Open access

Lyn A. Gettys and Michael A. Schnelle

Conventional wisdom suggests that only introduced species can be invasive and that indigenous species cannot be classified as “weeds” because they belong in their native range. Therefore, most weed ecology and management research is focused on non-native

Open access

Orville C. Baldos, Aleta Corpuz, and Lindsey Watanabe

species possess a compact growing habit and have interesting leaf and stem coloration, research of the ornamental potential of these native species has been limited. Currently, Peperomia blanda is the only native Hawaiian species that is commercially

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Melody Reed Richards, Larry A. Rupp, Roger Kjelgren, and V. Philip Rasmussen

foliage ( Guilford and Smith, 1959 ; Iles and Vold, 2003 ) are also highly desirable. Native intermountain western United States deciduous tree species offer a potential pool of plants for ornamental landscape use, but assessing and selecting desirable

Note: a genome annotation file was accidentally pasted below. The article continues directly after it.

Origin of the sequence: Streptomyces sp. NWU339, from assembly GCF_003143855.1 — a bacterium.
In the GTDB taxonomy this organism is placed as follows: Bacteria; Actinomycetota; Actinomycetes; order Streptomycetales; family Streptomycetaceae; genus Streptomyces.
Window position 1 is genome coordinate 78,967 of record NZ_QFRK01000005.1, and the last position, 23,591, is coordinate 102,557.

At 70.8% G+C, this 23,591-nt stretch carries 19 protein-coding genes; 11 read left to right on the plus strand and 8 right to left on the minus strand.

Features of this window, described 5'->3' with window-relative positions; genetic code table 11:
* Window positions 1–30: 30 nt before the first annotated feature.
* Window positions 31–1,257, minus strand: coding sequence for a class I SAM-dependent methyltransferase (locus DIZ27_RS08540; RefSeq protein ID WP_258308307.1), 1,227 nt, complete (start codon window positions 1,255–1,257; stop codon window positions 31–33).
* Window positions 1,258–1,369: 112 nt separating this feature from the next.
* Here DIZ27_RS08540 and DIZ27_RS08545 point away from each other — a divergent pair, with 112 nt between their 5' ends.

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Carlos Efraín Reyes-González, José Pablo Torres-Morán, Blanca Catalina Ramírez-Hernández, Liberato Portillo, Enrique Pimienta-Barrios, and Martha Isabel Torres-Morán

use and energy savings in extreme climates ( McFarland, 2017 ; Timur and Karaca, 2013 ; van den Berg and van den Berg, 2015 ), but there is a need to increase the set of native plants with potential to be used in green vertical structures and

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Julie Guckenberger Price, Amy N. Wright, Robert S. Boyd, and Kenneth M. Tilt

recommendations for using native plant species increase ( Southeast Exotic Pest Plants Council, n.d .), it is possible that this planting technique could be used to successfully establish native shrubs in a variety of landscapes. The objective of this study was to